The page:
DR CALVIN: So the research that NASA does is global in scope, so we have information both from our observations and our models that are covering the entire globe. And similarly, our technology development – we develop a lot of technologies here at NASA. The primary goal of a lot of our technology development is about our own space missions and space operation, but one of our missions includes benefits to humanity, so we’re continually thinking about how what we develop and use can help people all around the world. And I mentioned some of the crop research. We also have – we have a water-processing system on the International Space Station that’s been used around the world to provide clean water in communities that don’t have it.
I also want to mention internationally we have a partnership with USAID called SERVIR where we work with local communities in Asia, Latin America, and Africa to help use satellite observations to tackle real-world problems where they live. And so we’re trying to work with local communities about meeting their needs. But all of our information is global and public, and we’re working to make it easier to use and so that people have the information and resources that they need.
MODERATOR: Thank you. Our next question goes to Jahanzaib Ali with ARY News Pakistan.
QUESTION: Thank you so much. Thank you so much for doing this. For the past 20 years, Pakistan is ranked among the top 10 most vulnerable countries on the climate risk index, with 10,000 fatalities due to climate-related disaster, financial losses amounting to about $4 billion from 170 extreme weather events. So are you in touch with the Pakistani authorities to help them out to deal with such kind of a big challenge? Thank you.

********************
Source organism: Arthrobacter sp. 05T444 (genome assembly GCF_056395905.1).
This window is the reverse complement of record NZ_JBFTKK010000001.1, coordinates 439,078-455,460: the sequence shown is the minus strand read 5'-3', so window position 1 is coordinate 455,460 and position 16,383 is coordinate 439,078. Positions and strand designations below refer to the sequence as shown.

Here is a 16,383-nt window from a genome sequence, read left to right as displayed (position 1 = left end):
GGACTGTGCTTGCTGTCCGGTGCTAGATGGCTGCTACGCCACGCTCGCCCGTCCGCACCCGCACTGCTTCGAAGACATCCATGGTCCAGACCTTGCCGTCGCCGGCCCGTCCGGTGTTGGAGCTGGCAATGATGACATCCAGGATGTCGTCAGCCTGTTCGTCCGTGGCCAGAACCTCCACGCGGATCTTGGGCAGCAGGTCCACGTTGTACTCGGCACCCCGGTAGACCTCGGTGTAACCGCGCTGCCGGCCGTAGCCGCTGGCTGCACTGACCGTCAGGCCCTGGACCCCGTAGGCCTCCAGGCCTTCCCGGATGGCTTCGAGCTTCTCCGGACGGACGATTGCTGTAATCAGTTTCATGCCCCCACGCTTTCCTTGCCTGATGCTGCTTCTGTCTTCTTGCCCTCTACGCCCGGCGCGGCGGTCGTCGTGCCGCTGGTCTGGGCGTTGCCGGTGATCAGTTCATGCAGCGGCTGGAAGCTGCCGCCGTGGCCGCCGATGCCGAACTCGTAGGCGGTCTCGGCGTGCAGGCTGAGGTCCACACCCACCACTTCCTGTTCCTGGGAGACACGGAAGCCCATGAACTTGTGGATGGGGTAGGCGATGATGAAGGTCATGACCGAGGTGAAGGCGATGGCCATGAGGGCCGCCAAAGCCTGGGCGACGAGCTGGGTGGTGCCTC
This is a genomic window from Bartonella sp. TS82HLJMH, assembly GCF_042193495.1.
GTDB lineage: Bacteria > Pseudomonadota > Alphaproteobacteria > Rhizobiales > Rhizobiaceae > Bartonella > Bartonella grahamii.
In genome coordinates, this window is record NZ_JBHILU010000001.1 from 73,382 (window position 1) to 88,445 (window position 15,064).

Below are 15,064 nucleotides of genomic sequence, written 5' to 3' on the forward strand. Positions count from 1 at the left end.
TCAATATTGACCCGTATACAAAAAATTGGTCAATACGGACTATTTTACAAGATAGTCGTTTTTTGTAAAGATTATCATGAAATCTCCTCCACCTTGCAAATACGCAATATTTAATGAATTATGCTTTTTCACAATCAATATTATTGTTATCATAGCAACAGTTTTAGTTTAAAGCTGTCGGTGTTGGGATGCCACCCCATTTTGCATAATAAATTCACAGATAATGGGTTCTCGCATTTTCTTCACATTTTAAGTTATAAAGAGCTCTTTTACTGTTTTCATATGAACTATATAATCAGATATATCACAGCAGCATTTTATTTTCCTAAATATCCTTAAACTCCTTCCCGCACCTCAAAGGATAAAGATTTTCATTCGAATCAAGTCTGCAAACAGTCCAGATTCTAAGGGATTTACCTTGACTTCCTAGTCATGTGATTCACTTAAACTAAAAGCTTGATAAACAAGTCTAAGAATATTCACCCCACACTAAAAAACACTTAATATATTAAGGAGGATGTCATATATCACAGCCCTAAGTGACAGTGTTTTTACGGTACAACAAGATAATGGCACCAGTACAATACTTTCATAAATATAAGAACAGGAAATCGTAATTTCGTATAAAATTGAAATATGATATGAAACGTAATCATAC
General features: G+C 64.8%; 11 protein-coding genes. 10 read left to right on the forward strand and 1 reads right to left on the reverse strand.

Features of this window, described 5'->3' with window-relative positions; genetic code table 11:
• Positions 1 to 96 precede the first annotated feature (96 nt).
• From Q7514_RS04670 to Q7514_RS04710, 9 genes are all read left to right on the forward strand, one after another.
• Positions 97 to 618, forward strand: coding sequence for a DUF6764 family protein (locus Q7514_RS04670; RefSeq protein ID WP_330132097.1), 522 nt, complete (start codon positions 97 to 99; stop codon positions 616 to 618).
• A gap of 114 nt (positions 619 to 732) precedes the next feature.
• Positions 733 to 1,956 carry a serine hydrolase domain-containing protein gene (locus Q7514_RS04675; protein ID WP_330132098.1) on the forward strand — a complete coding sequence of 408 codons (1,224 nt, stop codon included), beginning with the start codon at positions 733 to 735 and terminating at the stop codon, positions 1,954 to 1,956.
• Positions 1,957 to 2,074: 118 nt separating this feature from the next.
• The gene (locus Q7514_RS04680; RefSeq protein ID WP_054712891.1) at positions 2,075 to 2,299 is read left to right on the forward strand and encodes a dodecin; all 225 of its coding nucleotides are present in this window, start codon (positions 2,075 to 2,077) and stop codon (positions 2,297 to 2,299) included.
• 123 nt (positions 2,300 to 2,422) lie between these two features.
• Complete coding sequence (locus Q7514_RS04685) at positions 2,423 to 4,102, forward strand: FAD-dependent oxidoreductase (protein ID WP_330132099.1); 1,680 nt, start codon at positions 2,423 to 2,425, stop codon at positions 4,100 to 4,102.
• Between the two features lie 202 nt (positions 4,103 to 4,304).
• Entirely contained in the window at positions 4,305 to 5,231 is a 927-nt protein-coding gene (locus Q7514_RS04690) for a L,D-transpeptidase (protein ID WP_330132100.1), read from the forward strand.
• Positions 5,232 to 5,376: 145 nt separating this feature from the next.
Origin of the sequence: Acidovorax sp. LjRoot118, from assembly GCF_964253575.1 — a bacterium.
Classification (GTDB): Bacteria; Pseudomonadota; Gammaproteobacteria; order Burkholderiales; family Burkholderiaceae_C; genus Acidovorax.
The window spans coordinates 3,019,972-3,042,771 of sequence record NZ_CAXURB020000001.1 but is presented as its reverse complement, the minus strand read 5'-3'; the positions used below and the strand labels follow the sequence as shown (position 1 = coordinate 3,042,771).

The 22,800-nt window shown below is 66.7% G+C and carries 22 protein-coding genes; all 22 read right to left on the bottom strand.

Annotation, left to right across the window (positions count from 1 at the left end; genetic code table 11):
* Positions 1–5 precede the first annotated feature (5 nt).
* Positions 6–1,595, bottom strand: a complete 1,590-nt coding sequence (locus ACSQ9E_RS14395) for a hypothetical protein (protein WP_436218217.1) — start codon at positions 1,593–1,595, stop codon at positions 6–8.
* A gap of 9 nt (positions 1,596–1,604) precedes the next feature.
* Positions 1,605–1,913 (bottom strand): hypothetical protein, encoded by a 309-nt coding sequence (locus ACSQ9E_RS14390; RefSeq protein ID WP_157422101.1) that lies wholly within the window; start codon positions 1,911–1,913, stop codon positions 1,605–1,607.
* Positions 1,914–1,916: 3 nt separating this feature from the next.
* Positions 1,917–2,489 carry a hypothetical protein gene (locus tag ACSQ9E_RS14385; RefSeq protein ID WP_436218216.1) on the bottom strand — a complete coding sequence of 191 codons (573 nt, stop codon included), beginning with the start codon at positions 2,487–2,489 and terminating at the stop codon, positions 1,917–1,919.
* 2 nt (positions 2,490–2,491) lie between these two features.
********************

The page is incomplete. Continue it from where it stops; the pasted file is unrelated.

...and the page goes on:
DR CALVIN: I had a little bit of a hard time hearing that, but I think the general question is about providing climate information internationally, and so we do work to make our information publicly available and work with that. We have several international partnerships, predominantly with other space agencies. So I’ve mentioned some of our partners here – Japanese space agency, European space agency – and those partnerships, some of those are about launching satellite missions. We have a satellite mission that we’ve done for 20 years with the German space agency that’s looking at changes in the massive ice sheets and groundwater storage. So some of those are there, and some of these are about data – providing data externally. But all of the information we collect we provide globally. And I mentioned earlier the Earth Information Center is one of the things that we’re working on, on trying to make it easier to use information and provide information to people as they need it.
MODERATOR: All right, thank you. I will do one more call for questions in the room. And on Zoom, if you have a question, please hit the raised hand icon at the bottom of the screen. And we’ll go right here, and please state your name and your outlet.
QUESTION: Hi. My name is Yuichiro from Kyodo News, Japanese news agency. Do you have a capacity to track the greenhouse gas emission from the space? Because – I’m asking this because each country is required to report, right, greenhouse gas emission under the Paris agreement, and I think we need some system to check and verify each country’s inventory. So do you have any ability to help and check each country’s report?
DR CALVIN: Yeah, so there’s a lot of different ways that we can look at greenhouse gas emission. So one of our other agencies, the Environmental Protection Agency, they actually have inventory information, so they provide bottom-up inventories of how much emissions are. What we can do from satellites is we can observe concentrations of greenhouse gas and we can infer the emissions from it. So we have two instruments – or two – a satellite and an instrument currently in orbit that are looking at carbon dioxide. So the Orbital Carbon Observatory-2 is a satellite that’s looking at carbon dioxide, and then there’s an instrument on the International Space Station, OCO-3, that’s also looking at carbon dioxide.
There are an increasing number of other missions around the world that provide information like this, so some of the European satellites can provide information. There’s a Japanese satellite, GOSAT, that has methane and carbon dioxide information. And there’s more planned both – all around the world for this kind of information.